2007.12.11 – PV report requires further review

PV report requires further review


Reaction from a federal agency has experts researching a local blood cancer looking for backup.

Dr. Paul Roda, an oncologist at Geisinger Hazleton Cancer Center/Geisinger Northeast Pennsylvania, said a presentation on local numbers of polycythemia vera, a cancer characterized by an elevated red blood cell count, was made Monday at a national convention in in Atlanta, Ga.

However, Roda, who attended the annual meeting of the American Society of Hematology, said the next step would likely be for Dr. Ronald Hoffman of the Mount Sinai School of Medicine in New York to recruit another specialist to review the findings.

“The sense of the presentation was that there is an elevated level but that he needs to bring in an epidemiologist to make a determination,” said Roda, who co-authored the report.

On Oct. 24, Hoffman, a national expert on polycythemia vera, made a presentation in Hazleton confirming 38 cases of the disease in eastern Schuylkill and northern Luzerne counties where statistically only 25 might have been expected – 52 percent higher than anticipated – over the last five years.

An abstract for the report posted on the Internet prior to the meeting seemed to reverse an earlier insistence by the Agency of Toxic Substances and Disease Registry that the study had found no links between the incidence of the disease and environmental exposure.

The abstract for the meeting revealed that 18 of the 38 cases confirmed by blood tests for a tell-tale genetic indication lived within 13 miles of a former Kline Township Superfund site.

McAdoo Associates was licensed as a metal reclamation and incineration facility on an 8-acre former mining site but was placed on the Environmental Protection Agency’s Superfund National Priorities List of most contaminated sites after community and environmental leaders say a variety of volatile organic chemicals and other wastes were dumped there.

After a federally mandated cleanup of the site, including removal of contaminated soil and 7,000 drums of chemicals in the early 1980s, the property was removed from Superfund status in 2001.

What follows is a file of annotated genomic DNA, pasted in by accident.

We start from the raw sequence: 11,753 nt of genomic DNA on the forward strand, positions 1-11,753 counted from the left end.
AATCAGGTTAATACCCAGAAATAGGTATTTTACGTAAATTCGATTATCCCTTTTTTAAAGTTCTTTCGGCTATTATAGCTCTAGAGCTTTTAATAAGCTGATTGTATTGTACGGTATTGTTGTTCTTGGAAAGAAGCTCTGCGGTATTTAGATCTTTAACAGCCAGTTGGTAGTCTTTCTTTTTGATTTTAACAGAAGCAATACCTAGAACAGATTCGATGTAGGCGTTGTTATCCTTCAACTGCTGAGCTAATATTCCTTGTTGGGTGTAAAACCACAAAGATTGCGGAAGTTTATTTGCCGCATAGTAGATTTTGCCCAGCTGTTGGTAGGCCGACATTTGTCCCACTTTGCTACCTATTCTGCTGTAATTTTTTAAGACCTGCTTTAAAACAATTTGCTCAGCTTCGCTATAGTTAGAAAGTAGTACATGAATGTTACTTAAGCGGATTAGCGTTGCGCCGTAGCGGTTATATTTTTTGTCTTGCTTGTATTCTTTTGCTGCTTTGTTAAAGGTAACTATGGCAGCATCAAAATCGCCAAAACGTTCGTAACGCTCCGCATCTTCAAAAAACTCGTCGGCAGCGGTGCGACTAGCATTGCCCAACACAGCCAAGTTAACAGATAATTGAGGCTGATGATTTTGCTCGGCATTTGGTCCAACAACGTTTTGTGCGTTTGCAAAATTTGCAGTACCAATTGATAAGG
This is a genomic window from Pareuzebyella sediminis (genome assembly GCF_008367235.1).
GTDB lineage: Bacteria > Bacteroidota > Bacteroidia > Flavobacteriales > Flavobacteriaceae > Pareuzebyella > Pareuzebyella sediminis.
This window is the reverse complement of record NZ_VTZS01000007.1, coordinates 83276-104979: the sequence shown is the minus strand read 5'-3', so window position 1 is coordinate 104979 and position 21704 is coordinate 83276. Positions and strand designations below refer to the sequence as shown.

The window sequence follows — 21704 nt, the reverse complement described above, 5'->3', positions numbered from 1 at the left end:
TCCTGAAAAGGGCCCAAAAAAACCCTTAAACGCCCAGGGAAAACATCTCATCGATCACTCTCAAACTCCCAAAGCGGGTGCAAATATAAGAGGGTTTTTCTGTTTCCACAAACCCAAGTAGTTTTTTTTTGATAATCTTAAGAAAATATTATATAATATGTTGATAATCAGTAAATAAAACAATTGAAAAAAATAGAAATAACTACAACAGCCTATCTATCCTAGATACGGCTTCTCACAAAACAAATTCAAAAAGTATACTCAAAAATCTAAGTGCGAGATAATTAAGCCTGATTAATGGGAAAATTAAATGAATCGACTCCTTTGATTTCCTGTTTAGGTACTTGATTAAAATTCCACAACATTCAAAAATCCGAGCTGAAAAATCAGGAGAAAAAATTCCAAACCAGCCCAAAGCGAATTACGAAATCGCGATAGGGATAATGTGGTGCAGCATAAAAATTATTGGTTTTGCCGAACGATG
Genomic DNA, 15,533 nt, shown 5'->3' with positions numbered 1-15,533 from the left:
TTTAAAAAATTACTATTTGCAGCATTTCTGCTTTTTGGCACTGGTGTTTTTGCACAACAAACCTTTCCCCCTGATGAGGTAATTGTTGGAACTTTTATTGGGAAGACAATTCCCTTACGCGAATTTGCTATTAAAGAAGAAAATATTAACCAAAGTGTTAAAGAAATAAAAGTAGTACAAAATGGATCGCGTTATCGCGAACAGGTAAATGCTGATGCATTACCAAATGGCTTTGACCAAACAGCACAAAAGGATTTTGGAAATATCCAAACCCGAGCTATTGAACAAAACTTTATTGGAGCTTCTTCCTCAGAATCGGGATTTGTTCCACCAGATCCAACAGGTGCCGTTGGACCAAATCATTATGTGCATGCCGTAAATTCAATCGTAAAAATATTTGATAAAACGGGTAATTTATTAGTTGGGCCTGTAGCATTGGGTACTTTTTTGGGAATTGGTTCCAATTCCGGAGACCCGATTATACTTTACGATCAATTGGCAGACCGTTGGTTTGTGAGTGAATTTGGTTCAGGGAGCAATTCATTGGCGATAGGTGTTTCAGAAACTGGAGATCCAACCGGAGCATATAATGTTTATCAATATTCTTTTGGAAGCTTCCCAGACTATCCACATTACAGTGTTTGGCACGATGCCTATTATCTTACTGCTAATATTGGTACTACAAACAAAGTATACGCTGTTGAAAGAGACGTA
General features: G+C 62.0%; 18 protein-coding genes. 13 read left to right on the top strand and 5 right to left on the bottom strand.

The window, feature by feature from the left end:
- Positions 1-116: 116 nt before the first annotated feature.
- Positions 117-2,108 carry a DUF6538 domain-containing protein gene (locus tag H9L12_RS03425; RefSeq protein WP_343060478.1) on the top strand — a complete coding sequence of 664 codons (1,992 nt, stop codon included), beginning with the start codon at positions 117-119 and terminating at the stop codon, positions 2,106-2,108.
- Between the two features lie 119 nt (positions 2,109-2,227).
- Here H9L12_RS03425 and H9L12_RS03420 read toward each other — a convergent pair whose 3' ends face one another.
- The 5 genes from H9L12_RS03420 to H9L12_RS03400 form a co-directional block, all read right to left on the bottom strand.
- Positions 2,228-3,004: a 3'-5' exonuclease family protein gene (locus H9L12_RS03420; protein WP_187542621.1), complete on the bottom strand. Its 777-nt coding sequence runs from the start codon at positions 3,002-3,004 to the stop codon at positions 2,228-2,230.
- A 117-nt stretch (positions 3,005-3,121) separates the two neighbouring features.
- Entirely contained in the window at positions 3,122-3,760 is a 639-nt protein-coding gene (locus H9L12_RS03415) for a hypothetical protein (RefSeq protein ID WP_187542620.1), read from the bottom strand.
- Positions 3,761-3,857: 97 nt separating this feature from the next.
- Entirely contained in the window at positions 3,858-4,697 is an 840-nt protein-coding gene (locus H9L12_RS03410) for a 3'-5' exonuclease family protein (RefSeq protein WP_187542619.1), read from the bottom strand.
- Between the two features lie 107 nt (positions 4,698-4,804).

However, in another about face Friday, Agency of Toxic Substances and Disease Registry officials insisted the abstract had incorrectly characterized residents living within a 13-mile radius of McAdoo Associates between 1975 and 1990 during the site’s operation and cleanup as having had a 4½ times greater chance of developing the disease.

On Friday, federal officials insisted researchers may have injected bias into the study by failing to consider that many diagnosed with the disease also lived in different places away from the former Superfund site over that period.

“I can’t argue with that. All I can tell you is the longer you are in the area the more chance you have of developing the disease,” Roda added.

On Friday, Hoffman told the Associated Press he still considered evidence to point to an environmental factor for the elevated disease rate.

“Based upon the data, there’s significant concern that there is something in the environment leading to the development of polycythemia vera in the area. The nature of what’s causing it is unknown at the moment and is going to require further study,” he said.

After federal and state health officials raised concerns over the statistical evaluation of the 18 cases found within proximity to the Superfund site, Roda said, researchers will now seek input from an independent epidemiologist to prove suspicions that a cancer cluster, a statistically significant amount of the disease, is present.

“We still believe there’s a cluster. We believe in our science,” Roda said.

He added that the study had also revealed the importance of genetic testing to distinguish the disease from a secondary condition generally associated with cigarette smoking and Black Lung disease.

Officials at the Agency of Toxic Substances and Disease Registry could not be reached for comment on the report Monday.